I’ve been reading through the backlog of threads in Seekers’ Stronghold, I really want to avoid directly rehashing too much debate. This is one of the few straighforward questions that occured to me that I haven’t seen asked in any form yet. (only page 11 so far though!)
Basically I’m just curious about how un-momentous crossing the threshold to Sestren space seems in contrast to the big production it was in Azel/Saga. Rather than make a big production myself of the question, I’ll just throw out various things that crossed my mind.
Sestren Exis was maintaining control over the gates from the “inside” and now that it’s destroyed there’s open entrances just kinda lying around in places.
The actual personal realm of Sestren Exis was a much deeper, perhaps ‘fortified’ place and took more power to breach.
The Ruin Abadd led Orta to was closer to the center of the network, it’s gateway perhaps even unique.
This situation is different because Orta is a drone therefore already partially syncronised to the Sestren Space unlike Edge. One would think there’s a reason the Dragon could escape Sestren yet Edge couldn’t after all. Or to extend that idea more radically…
…Orta and Abadd, being drones, are not actually physically translated into Sestren for Ep. 7 but merely interfacing. I may be wrong but I don’t believe the inference that she “teleports” to the Cradle at the end is conclusive. The Cradle is quite possibly close to the same location, if not even directly linked in some way.
I think there’s a couple I’m forgetting but I’m sure others can think of more anyway. So… PLEASE do!
I think that the answer is fairly straightforward - Azel translating Edge into Sestren-space was just as “un-momentous” as Abadd imparting the same to Orta.
In Saga, all that transpires is that Azel activates a portal, and Edge flies through it. That’s it, and it’s fundamentally no different to Orta! Any sense of a “big production” actually belongs to unrelated subjects - the sense of climax after you’d just fought your way through the Tower floor by bloody floor, anticipation because THIS IS THE FINAL BOSS and a portentous air because Azel self-destructed the Tower after Edge and Lagi had flown through.
I need to make that more clear then Robert thank you. I’m talking about the cinema you see when Azel opens the gateway to Sestren. It shows the entire Tower (of Uru) powering up and radically changing shape, even sort of “stretching” into the other dimension. It struck me as rather momentous anyway.
I only thought about this because of the discussions regarding whether the ruin Abadd takes Orta to might be a Tower, and that Abadd may have tricked Orta into opening the gateway if he couldn’t himself. The fact that this entrance is represented so differently would suggest that either this gateway was already powered up, or that it’s simply not a directly equivalent location or circumstance.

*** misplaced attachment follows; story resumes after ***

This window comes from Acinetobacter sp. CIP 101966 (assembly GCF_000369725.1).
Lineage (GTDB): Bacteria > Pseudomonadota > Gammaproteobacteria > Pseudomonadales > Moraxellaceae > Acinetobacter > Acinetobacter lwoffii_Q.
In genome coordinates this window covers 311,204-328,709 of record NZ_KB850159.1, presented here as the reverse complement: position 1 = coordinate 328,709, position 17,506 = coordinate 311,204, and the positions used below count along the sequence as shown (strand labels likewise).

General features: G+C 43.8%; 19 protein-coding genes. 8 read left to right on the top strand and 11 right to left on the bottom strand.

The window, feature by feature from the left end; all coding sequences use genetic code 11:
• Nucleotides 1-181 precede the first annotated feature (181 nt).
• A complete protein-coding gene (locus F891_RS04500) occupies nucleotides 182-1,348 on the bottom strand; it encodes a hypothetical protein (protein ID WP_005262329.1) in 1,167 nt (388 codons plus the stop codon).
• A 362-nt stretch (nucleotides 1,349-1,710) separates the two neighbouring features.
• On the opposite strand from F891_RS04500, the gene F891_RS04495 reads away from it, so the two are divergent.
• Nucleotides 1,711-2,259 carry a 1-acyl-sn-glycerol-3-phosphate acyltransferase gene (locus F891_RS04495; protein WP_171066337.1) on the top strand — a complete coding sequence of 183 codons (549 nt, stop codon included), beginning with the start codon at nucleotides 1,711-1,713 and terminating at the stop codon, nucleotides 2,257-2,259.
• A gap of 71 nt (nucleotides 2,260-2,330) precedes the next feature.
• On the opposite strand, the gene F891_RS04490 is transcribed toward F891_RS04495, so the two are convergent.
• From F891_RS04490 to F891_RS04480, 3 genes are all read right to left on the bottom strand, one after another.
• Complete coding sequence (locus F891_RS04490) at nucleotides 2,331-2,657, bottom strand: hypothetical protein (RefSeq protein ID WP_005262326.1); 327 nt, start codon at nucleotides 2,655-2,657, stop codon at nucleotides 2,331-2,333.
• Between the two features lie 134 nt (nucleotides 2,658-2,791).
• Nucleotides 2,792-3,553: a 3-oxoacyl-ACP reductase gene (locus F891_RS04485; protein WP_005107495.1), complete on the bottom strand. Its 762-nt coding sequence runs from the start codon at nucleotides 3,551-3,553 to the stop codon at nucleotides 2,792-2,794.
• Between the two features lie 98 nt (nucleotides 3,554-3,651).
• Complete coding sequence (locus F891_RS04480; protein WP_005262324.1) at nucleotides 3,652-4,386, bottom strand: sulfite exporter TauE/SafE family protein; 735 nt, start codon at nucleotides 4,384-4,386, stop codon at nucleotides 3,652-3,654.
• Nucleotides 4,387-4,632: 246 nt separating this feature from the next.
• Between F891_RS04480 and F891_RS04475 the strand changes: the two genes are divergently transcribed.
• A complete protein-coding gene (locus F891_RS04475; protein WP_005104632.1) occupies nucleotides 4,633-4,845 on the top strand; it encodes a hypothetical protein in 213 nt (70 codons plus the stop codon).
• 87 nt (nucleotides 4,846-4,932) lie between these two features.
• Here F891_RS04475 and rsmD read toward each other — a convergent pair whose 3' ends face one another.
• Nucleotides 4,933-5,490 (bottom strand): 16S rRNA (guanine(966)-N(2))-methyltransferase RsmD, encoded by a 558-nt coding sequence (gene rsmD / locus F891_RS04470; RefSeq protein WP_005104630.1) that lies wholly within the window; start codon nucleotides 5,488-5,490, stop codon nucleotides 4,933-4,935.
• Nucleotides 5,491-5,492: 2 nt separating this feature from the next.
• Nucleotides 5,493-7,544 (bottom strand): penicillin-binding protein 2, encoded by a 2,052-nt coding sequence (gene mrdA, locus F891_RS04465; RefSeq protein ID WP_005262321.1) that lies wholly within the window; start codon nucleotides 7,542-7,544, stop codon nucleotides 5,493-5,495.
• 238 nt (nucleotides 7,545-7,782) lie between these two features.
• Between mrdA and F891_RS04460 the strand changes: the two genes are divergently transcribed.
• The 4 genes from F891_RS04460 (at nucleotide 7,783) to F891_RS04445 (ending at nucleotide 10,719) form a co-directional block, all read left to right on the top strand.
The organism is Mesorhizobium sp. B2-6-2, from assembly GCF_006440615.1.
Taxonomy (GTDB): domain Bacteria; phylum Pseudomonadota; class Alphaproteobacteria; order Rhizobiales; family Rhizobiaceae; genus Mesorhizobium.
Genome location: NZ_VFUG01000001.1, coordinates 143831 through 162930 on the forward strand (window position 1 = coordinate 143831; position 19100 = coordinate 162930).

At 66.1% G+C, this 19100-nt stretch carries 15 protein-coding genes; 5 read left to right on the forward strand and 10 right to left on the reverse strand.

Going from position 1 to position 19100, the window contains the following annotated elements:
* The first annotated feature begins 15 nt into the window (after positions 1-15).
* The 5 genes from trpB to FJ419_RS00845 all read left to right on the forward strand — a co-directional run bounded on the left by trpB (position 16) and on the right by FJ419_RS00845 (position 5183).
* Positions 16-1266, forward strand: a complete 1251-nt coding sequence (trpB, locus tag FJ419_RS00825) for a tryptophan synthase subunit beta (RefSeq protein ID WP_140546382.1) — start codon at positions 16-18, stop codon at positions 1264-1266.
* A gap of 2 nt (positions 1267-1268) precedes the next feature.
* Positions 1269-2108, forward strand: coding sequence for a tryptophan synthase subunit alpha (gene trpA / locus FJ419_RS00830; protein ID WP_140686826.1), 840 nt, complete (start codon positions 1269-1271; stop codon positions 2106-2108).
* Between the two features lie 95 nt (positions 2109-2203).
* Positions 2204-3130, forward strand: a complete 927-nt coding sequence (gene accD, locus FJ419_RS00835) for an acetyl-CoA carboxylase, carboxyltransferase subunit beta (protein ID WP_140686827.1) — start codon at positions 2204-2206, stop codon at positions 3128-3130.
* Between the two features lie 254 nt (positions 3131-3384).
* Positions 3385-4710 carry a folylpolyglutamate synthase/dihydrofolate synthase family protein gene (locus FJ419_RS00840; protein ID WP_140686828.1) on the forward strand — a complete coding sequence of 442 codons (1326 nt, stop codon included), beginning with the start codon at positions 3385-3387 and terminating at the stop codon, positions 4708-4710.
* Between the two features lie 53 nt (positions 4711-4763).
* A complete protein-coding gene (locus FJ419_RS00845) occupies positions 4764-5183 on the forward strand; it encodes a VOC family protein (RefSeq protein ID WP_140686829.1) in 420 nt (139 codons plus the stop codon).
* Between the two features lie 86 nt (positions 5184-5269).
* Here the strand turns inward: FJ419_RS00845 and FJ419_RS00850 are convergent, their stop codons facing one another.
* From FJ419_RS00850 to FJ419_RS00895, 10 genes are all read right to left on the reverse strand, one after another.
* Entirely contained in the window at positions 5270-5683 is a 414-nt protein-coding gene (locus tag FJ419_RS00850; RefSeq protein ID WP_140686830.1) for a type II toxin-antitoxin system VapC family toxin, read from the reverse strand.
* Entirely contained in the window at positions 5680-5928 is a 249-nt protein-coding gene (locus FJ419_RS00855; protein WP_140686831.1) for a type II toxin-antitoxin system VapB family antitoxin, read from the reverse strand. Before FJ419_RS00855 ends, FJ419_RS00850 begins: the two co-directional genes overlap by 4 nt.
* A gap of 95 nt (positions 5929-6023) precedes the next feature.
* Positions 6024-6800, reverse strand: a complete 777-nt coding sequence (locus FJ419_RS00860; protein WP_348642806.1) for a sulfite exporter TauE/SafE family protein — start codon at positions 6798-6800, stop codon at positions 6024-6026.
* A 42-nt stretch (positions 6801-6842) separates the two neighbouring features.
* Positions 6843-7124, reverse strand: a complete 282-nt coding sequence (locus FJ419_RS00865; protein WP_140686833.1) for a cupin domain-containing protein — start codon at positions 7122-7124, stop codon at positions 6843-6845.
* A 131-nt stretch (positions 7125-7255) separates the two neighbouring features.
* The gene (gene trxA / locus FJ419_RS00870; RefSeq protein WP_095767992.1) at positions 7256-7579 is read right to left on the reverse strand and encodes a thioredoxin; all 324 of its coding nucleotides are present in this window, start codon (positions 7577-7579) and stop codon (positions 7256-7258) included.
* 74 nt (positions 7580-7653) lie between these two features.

To answer your main question, I think the accepted explantion for why Orta gets into Sestren so easily is because the network identifies the dragon she’s riding, and opens the gateway automatically for it as it approaches. If you remember, the voice of the system says this right at the end of Episode 6:
“Authentication in progress…”
“Gene base code 12 confirmed.
Welcome home, master.”
“Data Transformation Gateway initialized.”
“Gene base code 12” is obscurely confirmed to be the dragon’s genetic code in one of the sub-scenarios in Pandora’s Box. Why the system thinks of the dragon as its “master” is never explained in depth of course, but as the dragon-program entity seemed to assume control of the Sestren network at the end of PDS (“The will of the ancients… It is now with me…” etc), it seems likely that it’s meant to have left the network in a state to accept the dragon, or something along those lines…
[quote=“Heretic Agnostic”]Or to extend that idea more radically…
…Orta and Abadd, being drones, are not actually physically translated into Sestren for Ep. 7 but merely interfacing. I may be wrong but I don’t believe the inference that she “teleports” to the Cradle at the end is conclusive. The Cradle is quite possibly close to the same location, if not even directly linked in some way. [/quote]
I know there’s not a huge amount of stuff to base conclusions on, but I’m fairly sure that Orta and the dragon (and Abadd) are meant to be fully uploaded and moved into Sestren for Episode 7. The most important point I can think of is that we see her and the dragon physically disappear into the swirling light at the end of Episode 6, at least as far as I can remember (it’s been a while since I’ve played the game itself, so sorry if that’s actually wrong!). The language used in the script also seems to suggest a physical movement rather than just a mental connection; the narration between Episodes 6 and 7 says that:
Orta was sent beyond the boundaries
of the mortal world,
into the circuits of Sestren.
For the point about the Sestren system teleporting or transporting Orta to the Cradle, I’d say that again it just sounds like a physical movement is implied by the script; the system “forwards” Orta to block 2-8-9 (some kind of technical term for the Cradle):
“Master voice confirmed.
Now forwarding to block 2-8-9.”